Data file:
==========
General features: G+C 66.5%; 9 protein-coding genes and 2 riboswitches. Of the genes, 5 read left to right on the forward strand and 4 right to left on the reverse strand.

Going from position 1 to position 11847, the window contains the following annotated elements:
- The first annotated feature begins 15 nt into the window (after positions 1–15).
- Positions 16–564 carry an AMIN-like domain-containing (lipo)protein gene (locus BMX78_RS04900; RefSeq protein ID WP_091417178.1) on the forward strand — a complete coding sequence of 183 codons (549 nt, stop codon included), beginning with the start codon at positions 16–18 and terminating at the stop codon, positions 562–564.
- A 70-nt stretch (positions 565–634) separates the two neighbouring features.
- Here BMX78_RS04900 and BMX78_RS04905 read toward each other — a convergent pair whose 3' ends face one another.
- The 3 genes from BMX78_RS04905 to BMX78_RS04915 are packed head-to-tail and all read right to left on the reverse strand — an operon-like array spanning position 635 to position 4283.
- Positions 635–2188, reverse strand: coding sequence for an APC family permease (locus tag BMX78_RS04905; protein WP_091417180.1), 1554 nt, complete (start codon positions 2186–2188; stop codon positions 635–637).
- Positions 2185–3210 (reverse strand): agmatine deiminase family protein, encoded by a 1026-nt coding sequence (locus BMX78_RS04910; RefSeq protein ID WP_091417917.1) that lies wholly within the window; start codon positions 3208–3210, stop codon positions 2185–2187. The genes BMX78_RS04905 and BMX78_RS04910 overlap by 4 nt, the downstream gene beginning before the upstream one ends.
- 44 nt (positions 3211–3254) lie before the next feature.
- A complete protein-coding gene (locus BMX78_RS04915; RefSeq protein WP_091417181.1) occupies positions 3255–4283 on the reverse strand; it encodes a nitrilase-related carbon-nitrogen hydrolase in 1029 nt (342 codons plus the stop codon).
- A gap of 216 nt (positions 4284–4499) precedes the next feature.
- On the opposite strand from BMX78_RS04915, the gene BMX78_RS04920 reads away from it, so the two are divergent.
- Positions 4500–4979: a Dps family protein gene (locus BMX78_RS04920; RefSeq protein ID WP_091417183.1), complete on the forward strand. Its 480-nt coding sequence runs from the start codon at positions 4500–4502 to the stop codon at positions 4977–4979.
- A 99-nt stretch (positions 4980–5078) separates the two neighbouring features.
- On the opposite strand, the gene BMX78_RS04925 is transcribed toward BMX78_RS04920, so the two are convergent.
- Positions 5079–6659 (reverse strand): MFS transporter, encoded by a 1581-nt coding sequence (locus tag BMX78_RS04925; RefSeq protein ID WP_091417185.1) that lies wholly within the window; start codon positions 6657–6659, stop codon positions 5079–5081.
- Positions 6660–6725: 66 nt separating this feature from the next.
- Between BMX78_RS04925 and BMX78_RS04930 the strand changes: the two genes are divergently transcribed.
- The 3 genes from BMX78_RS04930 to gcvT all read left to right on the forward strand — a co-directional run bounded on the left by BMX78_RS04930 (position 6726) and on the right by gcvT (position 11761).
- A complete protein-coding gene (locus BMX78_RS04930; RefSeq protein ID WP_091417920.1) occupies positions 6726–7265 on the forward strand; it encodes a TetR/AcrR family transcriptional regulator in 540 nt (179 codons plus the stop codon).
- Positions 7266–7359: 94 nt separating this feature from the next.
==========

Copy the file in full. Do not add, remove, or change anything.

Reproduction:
General features: G+C 66.5%; 9 protein-coding genes and 2 riboswitches. Of the genes, 5 read left to right on the forward strand and 4 right to left on the reverse strand.

Going from position 1 to position 11847, the window contains the following annotated elements:
- The first annotated feature begins 15 nt into the window (after positions 1–15).
- Positions 16–564 carry an AMIN-like domain-containing (lipo)protein gene (locus BMX78_RS04900; RefSeq protein ID WP_091417178.1) on the forward strand — a complete coding sequence of 183 codons (549 nt, stop codon included), beginning with the start codon at positions 16–18 and terminating at the stop codon, positions 562–564.
- A 70-nt stretch (positions 565–634) separates the two neighbouring features.
- Here BMX78_RS04900 and BMX78_RS04905 read toward each other — a convergent pair whose 3' ends face one another.
- The 3 genes from BMX78_RS04905 to BMX78_RS04915 are packed head-to-tail and all read right to left on the reverse strand — an operon-like array spanning position 635 to position 4283.
- Positions 635–2188, reverse strand: coding sequence for an APC family permease (locus tag BMX78_RS04905; protein WP_091417180.1), 1554 nt, complete (start codon positions 2186–2188; stop codon positions 635–637).
- Positions 2185–3210 (reverse strand): agmatine deiminase family protein, encoded by a 1026-nt coding sequence (locus BMX78_RS04910; RefSeq protein ID WP_091417917.1) that lies wholly within the window; start codon positions 3208–3210, stop codon positions 2185–2187. The genes BMX78_RS04905 and BMX78_RS04910 overlap by 4 nt, the downstream gene beginning before the upstream one ends.
- 44 nt (positions 3211–3254) lie before the next feature.
- A complete protein-coding gene (locus BMX78_RS04915; RefSeq protein WP_091417181.1) occupies positions 3255–4283 on the reverse strand; it encodes a nitrilase-related carbon-nitrogen hydrolase in 1029 nt (342 codons plus the stop codon).
- A gap of 216 nt (positions 4284–4499) precedes the next feature.
- On the opposite strand from BMX78_RS04915, the gene BMX78_RS04920 reads away from it, so the two are divergent.
- Positions 4500–4979: a Dps family protein gene (locus BMX78_RS04920; RefSeq protein ID WP_091417183.1), complete on the forward strand. Its 480-nt coding sequence runs from the start codon at positions 4500–4502 to the stop codon at positions 4977–4979.
- A 99-nt stretch (positions 4980–5078) separates the two neighbouring features.
- On the opposite strand, the gene BMX78_RS04925 is transcribed toward BMX78_RS04920, so the two are convergent.
- Positions 5079–6659 (reverse strand): MFS transporter, encoded by a 1581-nt coding sequence (locus tag BMX78_RS04925; RefSeq protein ID WP_091417185.1) that lies wholly within the window; start codon positions 6657–6659, stop codon positions 5079–5081.
- Positions 6660–6725: 66 nt separating this feature from the next.
- Between BMX78_RS04925 and BMX78_RS04930 the strand changes: the two genes are divergently transcribed.
- The 3 genes from BMX78_RS04930 to gcvT all read left to right on the forward strand — a co-directional run bounded on the left by BMX78_RS04930 (position 6726) and on the right by gcvT (position 11761).
- A complete protein-coding gene (locus BMX78_RS04930; RefSeq protein ID WP_091417920.1) occupies positions 6726–7265 on the forward strand; it encodes a TetR/AcrR family transcriptional regulator in 540 nt (179 codons plus the stop codon).
- Positions 7266–7359: 94 nt separating this feature from the next.